Giants' defense carrying team to 5-3 record at the break
EAST RUTHERFORD, N.J. (AP) If there has been a constant in the New York Giants' three-game winning streak, it's been that Steve Spagnuolo's defense has had to make a fourth-quarter stands to secure the wins.
Last week, the defense stopped the Eagles at the New York 17 after Eli Manning threw his second interception of the fourth quarter in a 28-23 win.
The unit had to pitch a shutout over the Rams in the final three quarters in a 17-10 win in London on Oct. 23.
The streak started with the defense holding in the waning seconds after the Ravens got to the Giants 24 in a 27-23 win.
''We know how good we can be, but we are not there yet,'' linebacker Keenan Robinson said. ''We still have a long way to go. We haven't done anything yet.''
The job for the defense will be tougher Monday night when the Giants (5-3) host the Cincinnati Bengals (3-4-1) at MetLife Stadium. While the Bengals' defense has struggled this season, their offense is stacked.
Andy Dalton has had a 100-plus quarterback rating in four of his last five games. A.J. Green leads the NFL in receiving with 59 catches, and his 896 yards are No. 2 overall. The running game is averaging 120.3 yards, with Jeremy Hill gaining 5.0 yards a pop. Giovanni Bernard gains roughly 4.0 yards per run and is second on the team with 31 catches.
There's more, too. Tight end Tyler Eifert returned to the lineup in London on Oct. 30 and had nine catches for 102 yards and a touchdown.
`'Man, they can run the ball or pass the ball,'' Giants defensive end Olivier Vernon said Friday. ''They have a good quarterback and they have a good receiver as well. They have good weapons on the offensive side of the ball, so we just have to play our ball.''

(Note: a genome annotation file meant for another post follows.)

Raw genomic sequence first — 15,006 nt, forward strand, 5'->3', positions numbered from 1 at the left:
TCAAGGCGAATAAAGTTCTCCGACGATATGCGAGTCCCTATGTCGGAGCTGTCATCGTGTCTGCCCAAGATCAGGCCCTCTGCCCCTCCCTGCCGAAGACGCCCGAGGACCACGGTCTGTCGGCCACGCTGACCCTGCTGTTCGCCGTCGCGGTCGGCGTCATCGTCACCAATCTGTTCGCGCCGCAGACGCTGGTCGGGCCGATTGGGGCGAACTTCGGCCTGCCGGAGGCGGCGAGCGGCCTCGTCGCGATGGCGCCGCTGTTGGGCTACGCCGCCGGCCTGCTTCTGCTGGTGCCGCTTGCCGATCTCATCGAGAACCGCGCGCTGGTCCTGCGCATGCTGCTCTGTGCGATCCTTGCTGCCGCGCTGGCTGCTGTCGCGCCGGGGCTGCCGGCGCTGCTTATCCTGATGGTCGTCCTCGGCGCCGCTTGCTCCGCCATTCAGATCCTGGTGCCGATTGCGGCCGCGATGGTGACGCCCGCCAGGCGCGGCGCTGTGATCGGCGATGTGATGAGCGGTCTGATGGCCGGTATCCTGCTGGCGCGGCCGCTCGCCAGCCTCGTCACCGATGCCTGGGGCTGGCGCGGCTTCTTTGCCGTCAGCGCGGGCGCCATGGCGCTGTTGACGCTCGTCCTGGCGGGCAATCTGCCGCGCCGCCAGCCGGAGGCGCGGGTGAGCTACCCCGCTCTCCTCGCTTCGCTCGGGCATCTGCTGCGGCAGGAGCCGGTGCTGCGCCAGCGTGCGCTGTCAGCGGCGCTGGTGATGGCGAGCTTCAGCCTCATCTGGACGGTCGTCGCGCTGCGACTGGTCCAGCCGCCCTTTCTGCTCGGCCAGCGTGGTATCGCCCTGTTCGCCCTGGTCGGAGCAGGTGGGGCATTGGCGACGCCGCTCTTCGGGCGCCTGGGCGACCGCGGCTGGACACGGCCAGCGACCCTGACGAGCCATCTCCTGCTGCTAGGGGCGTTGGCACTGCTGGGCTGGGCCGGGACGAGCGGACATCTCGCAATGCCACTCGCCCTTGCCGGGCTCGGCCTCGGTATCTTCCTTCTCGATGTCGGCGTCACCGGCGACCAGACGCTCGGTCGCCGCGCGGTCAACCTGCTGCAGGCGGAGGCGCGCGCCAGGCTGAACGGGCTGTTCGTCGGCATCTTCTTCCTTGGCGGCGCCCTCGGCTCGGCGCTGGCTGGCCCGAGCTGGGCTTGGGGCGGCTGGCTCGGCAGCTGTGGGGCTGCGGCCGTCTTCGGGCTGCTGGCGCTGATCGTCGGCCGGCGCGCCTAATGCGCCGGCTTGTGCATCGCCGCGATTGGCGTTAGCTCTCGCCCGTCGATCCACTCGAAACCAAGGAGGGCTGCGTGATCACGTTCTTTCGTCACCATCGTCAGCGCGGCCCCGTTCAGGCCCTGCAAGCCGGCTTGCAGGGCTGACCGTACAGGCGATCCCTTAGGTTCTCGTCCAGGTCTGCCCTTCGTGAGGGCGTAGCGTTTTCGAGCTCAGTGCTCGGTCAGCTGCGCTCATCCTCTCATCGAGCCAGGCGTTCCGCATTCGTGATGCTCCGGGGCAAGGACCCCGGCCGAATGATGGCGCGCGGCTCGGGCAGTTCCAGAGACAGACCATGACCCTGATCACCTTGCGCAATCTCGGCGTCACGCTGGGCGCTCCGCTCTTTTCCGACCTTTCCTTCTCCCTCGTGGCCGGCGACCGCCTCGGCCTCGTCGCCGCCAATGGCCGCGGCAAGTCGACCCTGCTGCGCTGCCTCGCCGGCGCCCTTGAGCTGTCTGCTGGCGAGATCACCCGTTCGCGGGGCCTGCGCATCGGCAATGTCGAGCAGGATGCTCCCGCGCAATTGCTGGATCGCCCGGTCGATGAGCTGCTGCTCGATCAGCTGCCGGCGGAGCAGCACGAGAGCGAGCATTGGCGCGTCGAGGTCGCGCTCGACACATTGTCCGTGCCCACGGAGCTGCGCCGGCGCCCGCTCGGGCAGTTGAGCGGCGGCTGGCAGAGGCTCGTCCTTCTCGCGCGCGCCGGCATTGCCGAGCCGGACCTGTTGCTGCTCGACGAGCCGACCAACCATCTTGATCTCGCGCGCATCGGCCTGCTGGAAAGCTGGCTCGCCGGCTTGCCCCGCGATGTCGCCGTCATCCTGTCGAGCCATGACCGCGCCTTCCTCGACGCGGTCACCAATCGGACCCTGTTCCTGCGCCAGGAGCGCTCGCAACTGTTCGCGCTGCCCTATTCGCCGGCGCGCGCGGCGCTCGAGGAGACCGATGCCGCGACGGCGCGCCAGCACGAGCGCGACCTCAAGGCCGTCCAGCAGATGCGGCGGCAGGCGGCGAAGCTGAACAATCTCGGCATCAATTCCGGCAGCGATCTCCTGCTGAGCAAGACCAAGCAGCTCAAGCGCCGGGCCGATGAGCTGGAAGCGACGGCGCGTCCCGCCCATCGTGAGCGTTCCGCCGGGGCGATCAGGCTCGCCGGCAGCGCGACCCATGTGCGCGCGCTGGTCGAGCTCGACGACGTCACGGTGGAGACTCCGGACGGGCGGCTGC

If there is one thing that the defense has done well, it is stop the run. New York is ninth in the league, limiting opponents to an average of 93.9 yards. Only three teams have gotten 100 yards on the ground – Green Bay (147), Minnesota (104) and Dallas (101) – and none in the last three games.
''You have to make them as one-dimensional as possible,'' linebacker Devon Kennard said. ''We have to go in and stop them on first and second down when it comes to the run game and make them have to throw; put them in third-and-long situations and make it harder on them.''
Stopping the run is going to fall on the Giants' front seven with tackles Johnathan Hankins and Damon Harrison stuffing the middle, Vernon and fellow end Jason Pierre-Paul holding the edges and funneling the plays back inside.
Safety Landon Collins gives the front seven an extra boost with his ability to come into the box. He leads the team in tackles, sacks and interceptions, picking up three in the last two games.
''He's a big key part of their defense,'' Dalton said of Collins, who has taken major strides in his second season. `He's all over the place, and you have to know where he is. He's been playing well for them. For a guy to lead in sacks and interceptions, it shows how great a player he is.''
The defense has also excelled in the red zone. It has allowed only 11 touchdowns in 28 possessions, the best in the league at 39.3 percent.
There are concerns, though. Too many big plays surrendered: The Eagles had seven plays of 20 or more yards last week and probably would have had more points had they not failed on two fourth-down plays in New York territory and had a field goal blocked.
''Sometimes big plays happen,'' said Robinson, who has done an excellent job recently covering tight ends. ''We want to make sure we play disciplined, sound football so we limit the big plays. Sometimes they are going to make the great catch or the great throw. If we are giving up big plays because we are not in the right position or made the wrong call, that's what we have to eliminate.''
Still, this is a major improvement from a year ago when the defense blew leads either in the fourth quarter or overtime in six games.
''I feel good,'' said cornerback Janoris Jenkins, the free agent signee who has given New York a shutdown cornerback, one who will probably draw Green on Monday night. ''I have been saying it since the beginning of the year, I think we can be special, and I still feel that. We just have to continue to work.''
NOTES: WR Victor Cruz (ankle) did not practice for the second straight day. He hopes to play. … Coach Ben McAdoo moved the practice into the team's bubble with winds gusting.
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